It’s been three years since my father’s mother, my Nana, died after a lengthy battle with AIDS. It’s been a year since I decided to write openly about it here for Worlds AIDS Day. And it’s been about three hours since I first attempted this post and allowed myself to go to that place I was in a year ago when I tried to come up with the right words to describe how AIDS has affected my family.
It never gets easy telling complete strangers something so personal about a family member who didn’t even have the strength to tell me herself. When I think about Nana’s last months, the times I reluctantly visited her in the hospital – she looked so withdrawn and skinny; I couldn’t stomach it much – I wonder if she knew I knew that she was fighting to live with AIDS. And she put up a heck of a fight, but no insurance, no money, and experimental treatment don’t mix well.
The way I found out AIDS-related complications had been forcing Nana in and out of the hospital, for years, also made me wonder if the truth about her illness was ever meant to reach me. It was sometime in 2006, I was sitting on the couch and my mother just spit it out as if she was discarding gum or letting me know it was cold outside. I don’t know what she said before, I only remember:
Your Nana has it.
I remember sitting there, completely still, for what felt like eternity. I will remember that feeling like yesterday forever. I was hurt, nauseous, I was angry, and worst of all, I thought about the times I kissed her on the cheek…the times she kissed me, even though I was taught in thousand dollar chemistry classes that HIV and AIDS do not spread that way. In seconds my mother attempted damage control.
I’m sorry. I thought you knew. Your father said he would tell you.
My father didn’t tell me. No one did till that night I was sitting on that couch. I’m not angry now though; I can imagine how hard it was for the family that did know to carry the truth without any support. Without anyone to talk to. Frankly, my family still doesn’t talk about it and I’m almost hoping this isn’t the week some of my younger cousins decide to visit us here. They shouldn’t find out like this.
It’s been hard for me to make sense of it all. Still, I don’t try to tuck it in that place where I store all of my other issues. Instead I make it a point to talk and write about this as much as I can with anyone willing to listen. I intend to share till it rolls off my tongue like I actually am discussing the weather.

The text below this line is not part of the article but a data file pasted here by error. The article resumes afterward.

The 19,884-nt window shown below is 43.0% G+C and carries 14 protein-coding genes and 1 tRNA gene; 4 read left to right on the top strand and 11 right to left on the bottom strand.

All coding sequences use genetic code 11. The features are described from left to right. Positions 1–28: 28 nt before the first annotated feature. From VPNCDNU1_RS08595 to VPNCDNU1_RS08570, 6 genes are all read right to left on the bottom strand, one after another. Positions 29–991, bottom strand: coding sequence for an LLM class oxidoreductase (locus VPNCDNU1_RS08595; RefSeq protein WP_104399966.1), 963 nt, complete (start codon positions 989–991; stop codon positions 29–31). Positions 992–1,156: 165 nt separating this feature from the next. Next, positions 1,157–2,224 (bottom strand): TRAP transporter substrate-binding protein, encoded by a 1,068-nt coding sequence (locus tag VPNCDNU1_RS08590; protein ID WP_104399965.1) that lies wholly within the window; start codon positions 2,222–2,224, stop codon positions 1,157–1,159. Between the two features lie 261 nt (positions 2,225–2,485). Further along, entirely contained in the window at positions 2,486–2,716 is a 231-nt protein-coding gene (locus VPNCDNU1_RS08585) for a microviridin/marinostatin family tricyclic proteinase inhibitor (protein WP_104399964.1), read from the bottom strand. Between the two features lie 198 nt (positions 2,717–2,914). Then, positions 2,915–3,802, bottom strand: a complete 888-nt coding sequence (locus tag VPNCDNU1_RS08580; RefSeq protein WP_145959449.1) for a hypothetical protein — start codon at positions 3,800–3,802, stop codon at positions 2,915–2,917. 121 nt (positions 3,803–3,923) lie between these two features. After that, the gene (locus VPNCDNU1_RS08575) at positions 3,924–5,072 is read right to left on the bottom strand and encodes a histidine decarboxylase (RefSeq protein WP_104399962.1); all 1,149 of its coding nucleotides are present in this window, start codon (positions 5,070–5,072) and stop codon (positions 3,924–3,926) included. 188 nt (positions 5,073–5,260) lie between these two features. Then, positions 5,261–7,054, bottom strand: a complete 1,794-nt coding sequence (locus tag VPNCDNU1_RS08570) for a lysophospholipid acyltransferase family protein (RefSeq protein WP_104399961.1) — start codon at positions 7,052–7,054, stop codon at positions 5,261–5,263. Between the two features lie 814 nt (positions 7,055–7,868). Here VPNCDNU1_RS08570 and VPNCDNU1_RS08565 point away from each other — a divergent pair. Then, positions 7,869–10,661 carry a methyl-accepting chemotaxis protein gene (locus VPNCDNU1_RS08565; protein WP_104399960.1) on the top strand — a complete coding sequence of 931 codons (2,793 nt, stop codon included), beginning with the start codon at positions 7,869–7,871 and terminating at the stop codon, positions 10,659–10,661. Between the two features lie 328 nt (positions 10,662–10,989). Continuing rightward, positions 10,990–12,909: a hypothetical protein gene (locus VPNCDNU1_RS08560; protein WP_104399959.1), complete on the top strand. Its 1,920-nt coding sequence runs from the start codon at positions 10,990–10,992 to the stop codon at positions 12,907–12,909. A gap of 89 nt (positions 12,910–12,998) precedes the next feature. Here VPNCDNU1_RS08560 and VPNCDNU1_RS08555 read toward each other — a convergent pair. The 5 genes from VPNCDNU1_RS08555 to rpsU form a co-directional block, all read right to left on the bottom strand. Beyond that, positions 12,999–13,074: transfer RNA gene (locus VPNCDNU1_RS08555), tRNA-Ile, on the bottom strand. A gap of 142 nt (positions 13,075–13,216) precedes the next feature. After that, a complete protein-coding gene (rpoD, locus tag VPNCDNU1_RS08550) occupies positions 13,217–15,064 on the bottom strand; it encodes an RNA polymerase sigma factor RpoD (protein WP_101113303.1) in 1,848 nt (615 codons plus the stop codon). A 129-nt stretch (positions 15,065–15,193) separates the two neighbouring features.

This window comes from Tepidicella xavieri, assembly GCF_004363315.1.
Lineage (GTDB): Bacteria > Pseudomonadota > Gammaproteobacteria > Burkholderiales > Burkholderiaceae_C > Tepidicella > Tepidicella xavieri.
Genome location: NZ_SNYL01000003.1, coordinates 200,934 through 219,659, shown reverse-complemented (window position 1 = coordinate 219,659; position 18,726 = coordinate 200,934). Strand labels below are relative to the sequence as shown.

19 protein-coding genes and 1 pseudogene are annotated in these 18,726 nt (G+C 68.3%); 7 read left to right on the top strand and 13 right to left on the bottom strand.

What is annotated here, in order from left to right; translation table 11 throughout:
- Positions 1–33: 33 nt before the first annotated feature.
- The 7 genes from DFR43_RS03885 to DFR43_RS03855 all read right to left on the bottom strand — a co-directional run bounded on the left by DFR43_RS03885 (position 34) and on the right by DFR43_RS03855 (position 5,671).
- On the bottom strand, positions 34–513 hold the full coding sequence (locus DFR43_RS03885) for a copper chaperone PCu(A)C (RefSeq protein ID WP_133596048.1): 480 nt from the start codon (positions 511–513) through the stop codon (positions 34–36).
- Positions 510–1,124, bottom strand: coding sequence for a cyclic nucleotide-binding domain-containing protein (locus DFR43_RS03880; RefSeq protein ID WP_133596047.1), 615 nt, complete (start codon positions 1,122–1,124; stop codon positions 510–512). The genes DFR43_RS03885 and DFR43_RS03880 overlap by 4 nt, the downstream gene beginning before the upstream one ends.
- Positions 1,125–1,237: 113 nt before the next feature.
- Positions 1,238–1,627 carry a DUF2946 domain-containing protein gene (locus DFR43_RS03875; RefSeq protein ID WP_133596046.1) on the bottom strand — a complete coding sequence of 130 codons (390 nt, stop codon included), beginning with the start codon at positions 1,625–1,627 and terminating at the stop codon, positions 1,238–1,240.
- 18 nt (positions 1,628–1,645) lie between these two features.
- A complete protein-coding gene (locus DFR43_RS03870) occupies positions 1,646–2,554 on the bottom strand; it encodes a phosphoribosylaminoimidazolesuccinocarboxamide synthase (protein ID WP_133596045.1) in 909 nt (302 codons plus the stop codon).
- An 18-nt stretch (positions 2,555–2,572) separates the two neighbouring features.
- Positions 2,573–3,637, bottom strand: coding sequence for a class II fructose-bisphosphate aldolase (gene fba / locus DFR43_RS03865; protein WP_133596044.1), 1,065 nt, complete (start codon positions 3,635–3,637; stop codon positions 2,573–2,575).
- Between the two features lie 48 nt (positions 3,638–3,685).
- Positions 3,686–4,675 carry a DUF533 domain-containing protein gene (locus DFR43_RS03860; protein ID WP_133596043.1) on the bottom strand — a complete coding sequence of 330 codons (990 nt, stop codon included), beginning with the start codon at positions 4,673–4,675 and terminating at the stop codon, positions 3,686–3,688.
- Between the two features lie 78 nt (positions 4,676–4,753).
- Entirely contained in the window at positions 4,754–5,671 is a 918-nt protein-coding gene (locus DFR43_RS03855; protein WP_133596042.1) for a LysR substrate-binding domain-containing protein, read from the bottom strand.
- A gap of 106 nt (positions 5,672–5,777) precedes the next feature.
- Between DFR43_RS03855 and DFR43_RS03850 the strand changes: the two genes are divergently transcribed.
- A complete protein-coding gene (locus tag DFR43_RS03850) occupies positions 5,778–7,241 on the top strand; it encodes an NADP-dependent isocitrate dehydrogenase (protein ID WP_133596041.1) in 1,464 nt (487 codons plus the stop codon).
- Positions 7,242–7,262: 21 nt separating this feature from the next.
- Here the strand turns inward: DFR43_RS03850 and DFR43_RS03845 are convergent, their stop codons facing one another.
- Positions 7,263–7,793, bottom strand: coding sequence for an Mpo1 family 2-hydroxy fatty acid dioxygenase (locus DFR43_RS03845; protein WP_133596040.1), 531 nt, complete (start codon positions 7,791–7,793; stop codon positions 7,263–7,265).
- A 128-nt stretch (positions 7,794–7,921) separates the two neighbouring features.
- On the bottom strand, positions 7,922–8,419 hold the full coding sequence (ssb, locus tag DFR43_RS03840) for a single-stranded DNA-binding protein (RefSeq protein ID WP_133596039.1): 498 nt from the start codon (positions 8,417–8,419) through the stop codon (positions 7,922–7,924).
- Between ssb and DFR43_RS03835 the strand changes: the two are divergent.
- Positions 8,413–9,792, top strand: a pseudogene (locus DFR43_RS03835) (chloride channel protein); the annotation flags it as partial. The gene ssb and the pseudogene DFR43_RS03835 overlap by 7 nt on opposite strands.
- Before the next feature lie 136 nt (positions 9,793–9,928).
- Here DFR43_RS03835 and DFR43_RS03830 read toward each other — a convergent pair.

I find it easier to share Nana’s story with children. Children don’t look at you with disgust, or shock. They rarely judge and they listen, something we don’t give them enough credit for. Last summer the reading program I work for got a shipment of books, Ana’s Story, written by Jeanna Bush (yes, that Bush). It’s a simple, but gut wrenching, read about a 17-year old girl Jeanna met when she worked for UNICEF. Ana was born with HIV and is expecting her first child. My kids loved her story.
For the most part, children have grown up with the words AIDS and HIV. They’ve seen the ‘know your status’ commercial spots on BET, or they know it’s what Magic Johnson “has”. They know all the dangerous myths advocates attempt to fight too.
I think it’s easier to debunk these myths with children. Adults tend to be an entirely different monster. In the years after my grandmother’s death I’ve heard stories that make me sad for humanity. The year Nana died, I wanted to learn as much about AIDS and HIV as I possibly could so I decided to spend a semester researching the topic and talking to people for an investigative journalism class. I was mostly interested in the diseases’ impact on the Black community, particularly Black women, and it just so happened to be the year Primetime did an extensive piece on AIDS in Black America. At the time I was too embarassed to talk about my grandmother. I didn’t mention her once in my story, or to my class.
My sorority chapter held an HIV Awareness event on campus that year and invited a woman to speak who found out she was HIV positive in the late 80s. I wrote about it for my class:
W____ said that when her doctor told her she had contracted HIV, and not Chlamydia [as she suspected], he also told her that he was no longer willing to treat her and then escorted her and her daughter out the back door of the clinic.
Eventually doctors at UCLA Medical Center agreed to treat her but not before taking drastic measures.
“I bet I’m the only woman who has ever had an entire floor to herself to have her child delivered,” [she] said. “Back then, people – even doctors – believed you could get AIDS from just being around a person.”
That was in 1987. We’re approaching a new decade and people still hold on to these untruths and act on them in the nastiest of ways. I’ve heard stories about folk changing their toilet seats after someone with HIV has used the restroom. Friends have told stories about how people have been scared to touch them because they had family with the disease. It’s stories like these they make me know how hard it probably is for my family to talk about Nana’s story with other people, or within the family.
But it’s days like today, when the entire world stops to honor those living with the disease, and those who have succumbed to it, that makes me a bit hopeful. Days like these make it a little easier to share my grandmother’s story.
I see that my family is not alone. There are millions and millions of families like mine. I wish them courage to break the silence too. It’s the only way to kill the stigma, the ignorance, and maybe someday, the disease.
The mural up top was done by Xavier Cortada. Images of his work to commemorate the AIDS pandemic can be found here.